Youth athletics boost bone health
March 26, 2013
Topic: injury prevention for children
It isn't news that physical activity is a good thing for kids. A recent study from Skane University in Sweden reveals that besides the more obvious role exercise plays in preventing childhood obesity and maintaining general health, physical activity also helps improve bone health in youth, potentially improving future injury prevention for children.
Increased bone health in active kids
The study states that kids who engage in physical activity are less likely to experience orthopaedic fractures when they get older than those who do not. Peak bone mass increases in children who are active regularly, enabling them to ward off bone-breakage.
The study focused on 2,300 7- to 9?-year-old children. Everyday, 362 girls and 446 boys underwent 40 minutes of physical education at school, while 800 girls and 800 boys did 60 minutes over the course of a week.
It was in the long-term orthopaedic health of the kids that physical activity correlated with bone strength. The bone mineral density of the children who exercised daily was reportedly higher than that of kids who did not stay active regularly.
Encouraging youth athletics
These findings underline the importance of children getting adequate exercise. The key in doing this, according to an article by Edward Wojtys, M.D., editor-in-chief of Sports Health journal, is by making athletics more appealing for youth.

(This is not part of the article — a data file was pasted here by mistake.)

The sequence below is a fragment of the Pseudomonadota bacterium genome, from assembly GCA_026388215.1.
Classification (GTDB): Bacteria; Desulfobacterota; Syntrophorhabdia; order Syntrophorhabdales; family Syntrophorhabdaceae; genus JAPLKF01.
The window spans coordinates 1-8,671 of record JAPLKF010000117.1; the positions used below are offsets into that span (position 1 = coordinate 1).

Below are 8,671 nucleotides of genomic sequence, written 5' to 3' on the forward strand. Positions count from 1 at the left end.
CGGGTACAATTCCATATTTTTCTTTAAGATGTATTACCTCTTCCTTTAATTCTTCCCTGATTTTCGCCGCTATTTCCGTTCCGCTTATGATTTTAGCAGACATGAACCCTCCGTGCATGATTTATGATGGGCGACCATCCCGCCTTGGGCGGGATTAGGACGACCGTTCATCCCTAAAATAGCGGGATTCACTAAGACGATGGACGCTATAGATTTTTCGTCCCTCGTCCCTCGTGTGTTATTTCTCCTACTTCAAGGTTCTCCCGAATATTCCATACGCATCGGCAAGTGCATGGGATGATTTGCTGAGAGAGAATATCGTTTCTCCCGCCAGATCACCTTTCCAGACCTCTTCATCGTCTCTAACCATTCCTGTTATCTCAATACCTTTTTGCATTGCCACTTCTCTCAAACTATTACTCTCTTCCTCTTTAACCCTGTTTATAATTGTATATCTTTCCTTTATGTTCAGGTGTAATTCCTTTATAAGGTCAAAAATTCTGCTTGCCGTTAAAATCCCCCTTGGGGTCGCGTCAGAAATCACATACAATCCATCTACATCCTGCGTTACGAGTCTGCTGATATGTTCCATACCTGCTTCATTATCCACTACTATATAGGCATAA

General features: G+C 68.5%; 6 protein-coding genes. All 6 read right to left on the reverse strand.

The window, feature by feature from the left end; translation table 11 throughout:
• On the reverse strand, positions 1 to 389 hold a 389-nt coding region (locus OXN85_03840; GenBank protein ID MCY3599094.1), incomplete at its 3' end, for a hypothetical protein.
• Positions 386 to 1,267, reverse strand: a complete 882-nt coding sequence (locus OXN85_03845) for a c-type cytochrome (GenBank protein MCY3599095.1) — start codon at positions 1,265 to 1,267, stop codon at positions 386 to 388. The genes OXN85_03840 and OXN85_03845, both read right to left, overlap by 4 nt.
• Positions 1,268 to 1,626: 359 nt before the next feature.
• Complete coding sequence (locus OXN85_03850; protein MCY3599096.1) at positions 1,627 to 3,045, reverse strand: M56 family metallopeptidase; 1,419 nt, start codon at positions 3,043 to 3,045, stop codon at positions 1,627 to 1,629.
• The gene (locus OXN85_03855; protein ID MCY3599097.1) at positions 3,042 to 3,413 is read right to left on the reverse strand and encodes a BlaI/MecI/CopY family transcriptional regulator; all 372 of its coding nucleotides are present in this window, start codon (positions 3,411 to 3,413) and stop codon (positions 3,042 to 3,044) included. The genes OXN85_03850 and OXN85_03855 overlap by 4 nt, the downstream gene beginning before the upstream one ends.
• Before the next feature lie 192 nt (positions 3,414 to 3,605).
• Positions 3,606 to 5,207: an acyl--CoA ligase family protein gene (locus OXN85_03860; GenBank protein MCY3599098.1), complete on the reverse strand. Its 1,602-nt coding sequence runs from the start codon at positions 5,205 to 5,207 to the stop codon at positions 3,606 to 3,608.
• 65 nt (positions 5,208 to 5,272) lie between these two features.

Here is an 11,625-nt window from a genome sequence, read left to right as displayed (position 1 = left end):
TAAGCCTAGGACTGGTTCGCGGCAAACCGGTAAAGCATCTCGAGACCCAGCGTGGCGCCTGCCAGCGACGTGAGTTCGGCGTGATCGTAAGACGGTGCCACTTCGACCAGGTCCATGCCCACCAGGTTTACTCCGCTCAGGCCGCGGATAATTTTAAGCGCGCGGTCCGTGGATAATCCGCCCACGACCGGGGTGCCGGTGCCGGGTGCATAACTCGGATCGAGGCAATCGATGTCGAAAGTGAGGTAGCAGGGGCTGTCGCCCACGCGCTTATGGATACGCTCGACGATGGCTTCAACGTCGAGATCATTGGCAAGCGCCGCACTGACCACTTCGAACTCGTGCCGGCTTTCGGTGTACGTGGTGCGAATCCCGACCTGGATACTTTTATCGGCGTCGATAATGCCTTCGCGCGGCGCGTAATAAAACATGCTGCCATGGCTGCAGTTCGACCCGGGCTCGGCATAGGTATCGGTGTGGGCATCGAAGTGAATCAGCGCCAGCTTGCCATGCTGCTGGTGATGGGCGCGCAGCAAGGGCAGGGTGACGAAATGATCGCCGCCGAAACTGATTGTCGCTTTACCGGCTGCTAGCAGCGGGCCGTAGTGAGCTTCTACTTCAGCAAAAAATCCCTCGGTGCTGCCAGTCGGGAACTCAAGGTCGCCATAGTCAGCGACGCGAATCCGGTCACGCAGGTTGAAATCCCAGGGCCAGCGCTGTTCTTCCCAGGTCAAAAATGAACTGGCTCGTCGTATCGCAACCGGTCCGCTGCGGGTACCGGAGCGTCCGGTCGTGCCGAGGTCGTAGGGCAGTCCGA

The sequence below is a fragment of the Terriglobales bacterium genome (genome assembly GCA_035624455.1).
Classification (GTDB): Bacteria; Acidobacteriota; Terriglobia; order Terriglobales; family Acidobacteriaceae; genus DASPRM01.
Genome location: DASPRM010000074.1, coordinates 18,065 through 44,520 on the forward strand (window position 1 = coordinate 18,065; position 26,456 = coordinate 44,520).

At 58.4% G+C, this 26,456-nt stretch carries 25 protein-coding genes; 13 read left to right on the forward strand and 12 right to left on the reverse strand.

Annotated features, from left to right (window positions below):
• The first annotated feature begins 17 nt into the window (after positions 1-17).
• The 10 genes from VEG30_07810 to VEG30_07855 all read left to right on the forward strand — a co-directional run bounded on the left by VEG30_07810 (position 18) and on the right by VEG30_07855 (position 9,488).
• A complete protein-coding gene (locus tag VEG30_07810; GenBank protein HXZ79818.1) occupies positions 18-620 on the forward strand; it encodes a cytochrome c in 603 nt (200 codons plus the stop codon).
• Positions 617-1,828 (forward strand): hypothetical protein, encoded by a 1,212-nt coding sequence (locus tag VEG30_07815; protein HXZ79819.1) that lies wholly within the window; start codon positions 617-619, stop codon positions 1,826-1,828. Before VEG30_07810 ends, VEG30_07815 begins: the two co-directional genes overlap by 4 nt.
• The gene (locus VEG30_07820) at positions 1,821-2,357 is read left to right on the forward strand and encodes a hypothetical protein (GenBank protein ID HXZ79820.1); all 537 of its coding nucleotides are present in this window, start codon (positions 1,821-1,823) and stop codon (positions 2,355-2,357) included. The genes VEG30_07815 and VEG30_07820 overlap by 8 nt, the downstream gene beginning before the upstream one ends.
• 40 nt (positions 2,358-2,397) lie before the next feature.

"To get children interested and to stay engaged in sports, we need to keep them fun while nurturing them as they grow and gain athletic skills," Wojtys said.
Wojtys noted the importance of getting all children, not merely those who are athletically inclined, to participate in physical activities. It is when kids who do not participate in athletics frequently are overlooked that they turn away from physical fitness and toward television, video games and other sedentary pastimes.
Short-term risk for long-term benefits
Naturally, youth athletes are at risk of experiencing common sports injuries. According to a 2007 report by the University of Pennsylvania, on average, high-school athletic injuries alone result in 500,000 doctors visits a year.
Despite the immediate consequences that inevitably occur in association with sports - the American Orthopaedic Society for Sports Medicine reported at their 2009 meeting that about 40 percent of all sports-related injuries in hospitals happen to children between ages 5 and 14 - the long-term orthopaedic benefits of athletics should encourage adolescents to participate in them.
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